She warns that media hits have a best-before date. Ms. Sare did the right thing when she sent out a press release to let the world know about the designation, provided she had a good media contact list. She says every small-business owner should have a “living, breathing list” of important media publications, and know what is being written about them.

“It has to be sent to the right people – there’s the mainstream media, regional dailies, trade publications, blogs,” she says.

Maggie Fox, founder of Social Media Group in Dundas, Ont., agrees that Ms. Sare stands a good chance of becoming something of an Internet celebrity in her field. Thousands of potential customers are reading travel blogs each day, and who better to write one than someone who zips around the world non-stop?

“Most people talk on and on about the one trip they took last year, but this is her life,” Ms. Fox says. “She could have one of the biggest, most influential travel blogs on the Internet. She has the stories; she has the pictures. That’s a lot of interesting stuff to talk about that a lot of people would be interested in reading.”

Ms. Sare already has a blog on BikeHike’s website, but it’s only updated once a month. If a business is going to bother, Ms. Fox says there needs to be an investment of time and resources. If it’s done right, it should lead to more customers.

“You’ll never save on labour with social media because it takes time and effort to participate in online communities,” she says. “But if you’re comparing it to a media buy, it’s a lot cheaper.”

Essential to any website, Ms. Fox says, are assets such as photographs. She’s “shocked” there are so few images for prospective customers to look at when they visit the BikeHike site, and says it’s likely one of the easiest things to fix.

Ms. Fox also strongly encourages Ms. Sare to find bloggers who are already covering her industry. She suggests using Google’s blog search feature to root them out, and then checking them out at Technorati – a website that shows how influential a blog is by counting how many other pages use it as a link.

“Find those people,” she says. “Leave comments that are in context. Add value, start to form relationships with these people.”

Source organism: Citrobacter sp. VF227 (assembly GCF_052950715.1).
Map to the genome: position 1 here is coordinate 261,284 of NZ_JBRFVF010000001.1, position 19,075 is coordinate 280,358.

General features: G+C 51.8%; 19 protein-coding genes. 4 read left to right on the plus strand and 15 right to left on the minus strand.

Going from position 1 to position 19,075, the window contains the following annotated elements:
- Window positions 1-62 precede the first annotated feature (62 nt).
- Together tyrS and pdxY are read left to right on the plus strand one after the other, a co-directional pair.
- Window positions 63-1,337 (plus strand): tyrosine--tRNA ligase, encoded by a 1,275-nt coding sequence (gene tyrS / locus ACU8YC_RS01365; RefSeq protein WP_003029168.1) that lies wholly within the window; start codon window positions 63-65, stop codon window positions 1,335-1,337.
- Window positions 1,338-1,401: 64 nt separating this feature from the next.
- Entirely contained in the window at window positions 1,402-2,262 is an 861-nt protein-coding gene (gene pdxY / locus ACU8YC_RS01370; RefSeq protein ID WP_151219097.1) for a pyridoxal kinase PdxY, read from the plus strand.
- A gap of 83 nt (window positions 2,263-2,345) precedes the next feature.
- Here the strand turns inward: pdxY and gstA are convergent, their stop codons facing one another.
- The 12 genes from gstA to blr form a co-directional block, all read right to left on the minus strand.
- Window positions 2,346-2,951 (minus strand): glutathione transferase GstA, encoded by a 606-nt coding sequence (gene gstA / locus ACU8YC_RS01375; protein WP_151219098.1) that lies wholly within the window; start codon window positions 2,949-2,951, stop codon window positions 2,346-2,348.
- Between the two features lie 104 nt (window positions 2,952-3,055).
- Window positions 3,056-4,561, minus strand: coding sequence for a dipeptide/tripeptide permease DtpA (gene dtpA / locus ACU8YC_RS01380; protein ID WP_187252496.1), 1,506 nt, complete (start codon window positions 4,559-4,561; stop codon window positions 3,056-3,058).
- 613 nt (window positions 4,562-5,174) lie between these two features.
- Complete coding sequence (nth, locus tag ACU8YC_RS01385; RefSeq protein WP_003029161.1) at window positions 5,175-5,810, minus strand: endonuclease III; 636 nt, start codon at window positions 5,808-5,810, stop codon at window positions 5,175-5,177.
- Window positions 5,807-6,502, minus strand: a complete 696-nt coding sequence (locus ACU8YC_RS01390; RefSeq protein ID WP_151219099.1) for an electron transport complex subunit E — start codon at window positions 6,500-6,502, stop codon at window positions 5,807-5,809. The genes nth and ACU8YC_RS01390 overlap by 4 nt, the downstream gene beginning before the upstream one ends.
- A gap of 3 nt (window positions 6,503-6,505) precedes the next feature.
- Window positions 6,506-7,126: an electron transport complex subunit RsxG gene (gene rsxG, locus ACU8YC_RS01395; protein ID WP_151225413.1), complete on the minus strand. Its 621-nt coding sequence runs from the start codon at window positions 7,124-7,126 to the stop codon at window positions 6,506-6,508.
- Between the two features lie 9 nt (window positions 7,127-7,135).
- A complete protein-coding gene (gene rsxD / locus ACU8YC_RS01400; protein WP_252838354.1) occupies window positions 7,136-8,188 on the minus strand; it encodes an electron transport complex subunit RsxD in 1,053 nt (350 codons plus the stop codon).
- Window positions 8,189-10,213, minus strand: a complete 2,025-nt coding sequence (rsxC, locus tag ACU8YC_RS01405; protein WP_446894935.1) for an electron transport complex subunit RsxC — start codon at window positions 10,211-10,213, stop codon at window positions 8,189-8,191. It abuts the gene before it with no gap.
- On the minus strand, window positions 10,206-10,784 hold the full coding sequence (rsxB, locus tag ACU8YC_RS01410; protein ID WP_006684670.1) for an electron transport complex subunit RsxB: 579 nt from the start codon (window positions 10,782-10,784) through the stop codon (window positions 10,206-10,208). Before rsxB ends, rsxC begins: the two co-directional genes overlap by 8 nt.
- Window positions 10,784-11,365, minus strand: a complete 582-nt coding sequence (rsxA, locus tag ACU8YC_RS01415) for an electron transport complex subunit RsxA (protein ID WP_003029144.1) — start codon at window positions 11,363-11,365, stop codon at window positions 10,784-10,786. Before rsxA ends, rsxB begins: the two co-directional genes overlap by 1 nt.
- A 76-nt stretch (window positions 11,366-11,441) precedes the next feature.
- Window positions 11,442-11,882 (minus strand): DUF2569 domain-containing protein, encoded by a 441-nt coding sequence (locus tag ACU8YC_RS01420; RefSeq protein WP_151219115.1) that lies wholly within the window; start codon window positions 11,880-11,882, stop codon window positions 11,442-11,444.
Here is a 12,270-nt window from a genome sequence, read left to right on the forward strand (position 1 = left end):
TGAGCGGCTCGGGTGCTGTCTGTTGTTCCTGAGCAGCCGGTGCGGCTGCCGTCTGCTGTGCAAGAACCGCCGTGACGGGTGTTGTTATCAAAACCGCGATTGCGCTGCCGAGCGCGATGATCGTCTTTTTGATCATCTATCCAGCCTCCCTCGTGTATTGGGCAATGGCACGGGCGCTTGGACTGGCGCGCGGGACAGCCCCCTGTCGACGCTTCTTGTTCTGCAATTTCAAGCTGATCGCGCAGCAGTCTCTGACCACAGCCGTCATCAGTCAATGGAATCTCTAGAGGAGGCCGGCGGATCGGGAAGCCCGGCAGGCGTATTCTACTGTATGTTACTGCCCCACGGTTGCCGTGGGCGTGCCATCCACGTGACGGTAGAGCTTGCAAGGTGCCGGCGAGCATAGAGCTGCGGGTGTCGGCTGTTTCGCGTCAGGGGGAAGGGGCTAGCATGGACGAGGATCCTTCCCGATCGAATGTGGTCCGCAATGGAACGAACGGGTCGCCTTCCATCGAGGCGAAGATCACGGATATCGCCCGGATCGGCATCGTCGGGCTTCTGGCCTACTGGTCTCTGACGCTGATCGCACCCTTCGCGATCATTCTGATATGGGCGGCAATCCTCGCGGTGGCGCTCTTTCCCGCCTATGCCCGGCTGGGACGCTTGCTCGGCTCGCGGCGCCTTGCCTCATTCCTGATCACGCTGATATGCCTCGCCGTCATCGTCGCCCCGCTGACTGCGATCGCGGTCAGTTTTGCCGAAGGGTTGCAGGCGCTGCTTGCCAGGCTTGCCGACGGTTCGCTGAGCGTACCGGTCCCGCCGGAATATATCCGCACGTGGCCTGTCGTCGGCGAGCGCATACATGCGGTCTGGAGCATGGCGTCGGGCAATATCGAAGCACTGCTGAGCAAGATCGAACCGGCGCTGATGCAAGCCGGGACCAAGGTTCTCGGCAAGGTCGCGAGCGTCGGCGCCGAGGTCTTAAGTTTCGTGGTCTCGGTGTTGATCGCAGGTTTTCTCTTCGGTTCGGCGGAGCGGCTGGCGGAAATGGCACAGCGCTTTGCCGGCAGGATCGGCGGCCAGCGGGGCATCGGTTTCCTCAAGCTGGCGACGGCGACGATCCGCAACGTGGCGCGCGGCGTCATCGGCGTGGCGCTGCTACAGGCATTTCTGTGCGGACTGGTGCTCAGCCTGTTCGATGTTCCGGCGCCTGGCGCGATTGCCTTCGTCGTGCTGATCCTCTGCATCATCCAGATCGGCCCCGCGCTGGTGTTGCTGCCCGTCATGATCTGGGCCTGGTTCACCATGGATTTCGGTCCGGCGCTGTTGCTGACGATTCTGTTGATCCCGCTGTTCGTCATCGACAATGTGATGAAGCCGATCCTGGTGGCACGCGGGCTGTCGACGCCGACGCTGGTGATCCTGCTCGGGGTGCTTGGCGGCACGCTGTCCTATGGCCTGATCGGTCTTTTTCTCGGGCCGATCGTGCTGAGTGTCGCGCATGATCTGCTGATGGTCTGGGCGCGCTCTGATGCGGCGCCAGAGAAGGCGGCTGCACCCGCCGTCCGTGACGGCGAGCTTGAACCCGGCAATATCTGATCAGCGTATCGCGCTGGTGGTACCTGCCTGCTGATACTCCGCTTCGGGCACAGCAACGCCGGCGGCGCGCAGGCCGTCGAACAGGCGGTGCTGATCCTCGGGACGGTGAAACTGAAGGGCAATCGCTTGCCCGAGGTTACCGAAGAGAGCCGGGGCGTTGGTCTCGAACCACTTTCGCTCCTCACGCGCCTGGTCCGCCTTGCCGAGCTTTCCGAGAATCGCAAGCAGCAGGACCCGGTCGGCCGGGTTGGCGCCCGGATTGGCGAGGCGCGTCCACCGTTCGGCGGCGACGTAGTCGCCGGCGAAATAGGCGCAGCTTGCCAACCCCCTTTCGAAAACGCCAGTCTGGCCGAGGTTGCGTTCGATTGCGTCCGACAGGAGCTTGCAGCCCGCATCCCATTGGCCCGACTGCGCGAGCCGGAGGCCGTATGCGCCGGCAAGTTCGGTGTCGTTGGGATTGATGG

Readers tend to place value in what their favourite bloggers write, so Ms. Fox says Ms. Sare should consider offering an influential writer a free trip.

The blogger would be expected to file regular updates to his or her site – a word-of-mouth coup that could lead to more business.

If she’d rather not let a stranger travel the world on her dime, she could turn to her repeat customers and have them file regular dispatches from their next trip.

“She’s not sending these people to Disneyland,” Ms. Fox says. “This is really interesting stuff that people will want to read about.”

Of course, things can go wrong online.

It’s essential that she not flood bloggers with advertisements or quick one-liners. If you annoy them, the effort could backfire.

“It’s like a conversation,” she says. “You don’t just walk up to a group of people while they are talking and say, ‘Hey, look what I am doing.’ It’s off-putting. It all has to stem from legitimate – and I’m going to emphasize that – legitimate relationships. She can’t spam them with content. She has to really make it a marketing effort to get out there and read that stuff and figure out who’s talking about what, and contribute.”


Become an expert

People browse blogs looking for expert opinions about things that interest them. Start a blog, and become the trusted source of information.

Tell your story

A website has to be more than a lot of text explaining what a company does. Use photos and video to present a realistic picture of what you are offering.

Know your outlets

Every small business owner should have their own list of relevant media publications that cover their industry.

Take advantage of awards

If you receive an important industry designation, make sure you tell people.